We're Missing the Point on Why Aaron Rodgers Said What He Said

Just about every national outlet has picked up Aaron Rodgers’ “players play and coaches coach” comment and rushed to give their take.

The interview took place on April 6th during a Milwaukee morning show’s radiothon to benefit Midwest Athletes Against Childhood Cancer, a charity Rodgers supports. The fundraiser generated close to $100,000.

After listening to the interview in full, it’s worthwhile to examine the context of the comment Rodgers made in order to offer an assessment. Here's the transcript of those comments (lightly edited for clarity):

Interviewer: There have been some changes in Green Bay in the offseason. Jordy [Nelson] is now with the Oakland Raiders. You were not very happy about that move, or were you just a little unhappy? I don’t want to speak for you, obviously.

Aaron Rodgers: Well it’s a tough part of the business when you get close to guys and spend a lot of time with them. [Cell phone cuts out.] It’s tough when you get to know guys and you don’t get to finish up with them.

Interviewer: On draft night, where are you going to be?

Rodgers: I don’t know. I couldn’t even tell you when the draft is.

Interviewer: You’re not going to be perched on Mike McCarthy’s right shoulder helping him or telling him who you need on your side of the ball this year?

Rodgers: I think it's pretty clear that players play and coaches coach and personnel people make their decisions. That's the way they want it.

The interview didn’t hold up to the highest of journalistic standards

One thing that’s quite clear from listening to the interview (you can do so here) is that the intention of the conversation is just that – more of a conversation and less of an interview.

It’s unknown whether interviewers Bob Madden or Brian Nelson had spoken previously or privately with Rodgers about Nelson’s departure. Even if they had, to state that Rodgers was “not very happy” with the move even before Rodgers had spoken a single word is a leading question.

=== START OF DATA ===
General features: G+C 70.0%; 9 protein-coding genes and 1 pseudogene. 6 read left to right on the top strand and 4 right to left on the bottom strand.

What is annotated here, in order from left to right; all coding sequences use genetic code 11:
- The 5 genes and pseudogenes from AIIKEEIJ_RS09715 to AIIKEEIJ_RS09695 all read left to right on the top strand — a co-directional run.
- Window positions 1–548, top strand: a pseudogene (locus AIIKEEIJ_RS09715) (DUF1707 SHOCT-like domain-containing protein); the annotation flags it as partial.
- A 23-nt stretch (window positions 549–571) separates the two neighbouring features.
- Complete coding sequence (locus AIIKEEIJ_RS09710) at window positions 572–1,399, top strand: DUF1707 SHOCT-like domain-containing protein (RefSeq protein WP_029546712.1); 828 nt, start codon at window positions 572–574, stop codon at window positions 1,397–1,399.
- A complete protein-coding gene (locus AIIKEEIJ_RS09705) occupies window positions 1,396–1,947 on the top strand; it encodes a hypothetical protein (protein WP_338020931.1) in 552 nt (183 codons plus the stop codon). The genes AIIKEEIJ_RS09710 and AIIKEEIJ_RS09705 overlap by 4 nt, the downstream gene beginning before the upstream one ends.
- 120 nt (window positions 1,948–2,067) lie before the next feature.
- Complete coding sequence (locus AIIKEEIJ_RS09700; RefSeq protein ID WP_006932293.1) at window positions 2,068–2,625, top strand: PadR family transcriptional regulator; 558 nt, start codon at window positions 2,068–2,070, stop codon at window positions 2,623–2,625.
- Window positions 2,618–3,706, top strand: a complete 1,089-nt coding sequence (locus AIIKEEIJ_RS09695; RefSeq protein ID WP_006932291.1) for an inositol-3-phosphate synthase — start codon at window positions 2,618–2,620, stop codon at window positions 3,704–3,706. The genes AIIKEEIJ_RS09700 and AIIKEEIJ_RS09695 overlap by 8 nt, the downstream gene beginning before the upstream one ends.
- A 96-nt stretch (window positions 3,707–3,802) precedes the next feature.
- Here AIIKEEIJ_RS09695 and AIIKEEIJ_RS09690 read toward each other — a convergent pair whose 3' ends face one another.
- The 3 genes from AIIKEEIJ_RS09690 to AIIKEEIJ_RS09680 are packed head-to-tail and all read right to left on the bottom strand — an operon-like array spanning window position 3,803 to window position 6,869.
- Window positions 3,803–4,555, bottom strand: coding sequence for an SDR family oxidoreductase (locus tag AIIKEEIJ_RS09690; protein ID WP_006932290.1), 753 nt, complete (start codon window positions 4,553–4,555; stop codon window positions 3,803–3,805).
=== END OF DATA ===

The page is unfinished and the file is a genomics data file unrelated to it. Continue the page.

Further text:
Rodgers is no stranger to feeling misquoted by the media. Following Brett Favre’s retirement in 2008, Rodgers was quoted in Sports Illustrated as saying that Packers fans "need to get on board (with him) now, or keep their mouths shut."

That quote followed Rodgers for most of his first season as starter and was misapplied to just about any circumstance it could be shoehorned into.

Rodgers hates being misquoted so much so that he told Dan Le Batard in a radio interview that he records all interviews he does with the media to protect himself.

We’re missing the point on why Rodgers is saying what he’s saying

To see the same thing happening again on the “players play, coaches coach” quote is instructive. Bob and Brian prompted that response from Rodgers with a very peculiar question – asking the quarterback if he was going to be “perched on Mike McCarthy’s right shoulder helping him.”

Rodgers’ comments, as I understood them in the context of the conversation, seemed to be more passive aggressive towards the interviewers and less about the Packers organization.

It also further justifies why Rodgers records his interviews. Seeing the quote on its own in a piece by Pro Football Talk or ESPN’s Jason Wilde can certainly draw a different conclusion than listening to the quote in its context.

It’s also worthwhile to note that David Dunn, Rodgers’ agent, has been meeting with Russ Ball and the Packers. The two sides are in negotiations right now on the quarterback’s contract extension. Rodgers and his agent can and should use interview opportunities as leverage to force the Packers’ hand.

Mission accomplished.

The quarterback’s messaging this offseason has been crystal clear: the Packers organization is moving on from people I viewed as important to the success of the football team (Nelson and Van Pelt), and my value to you should increase as a result.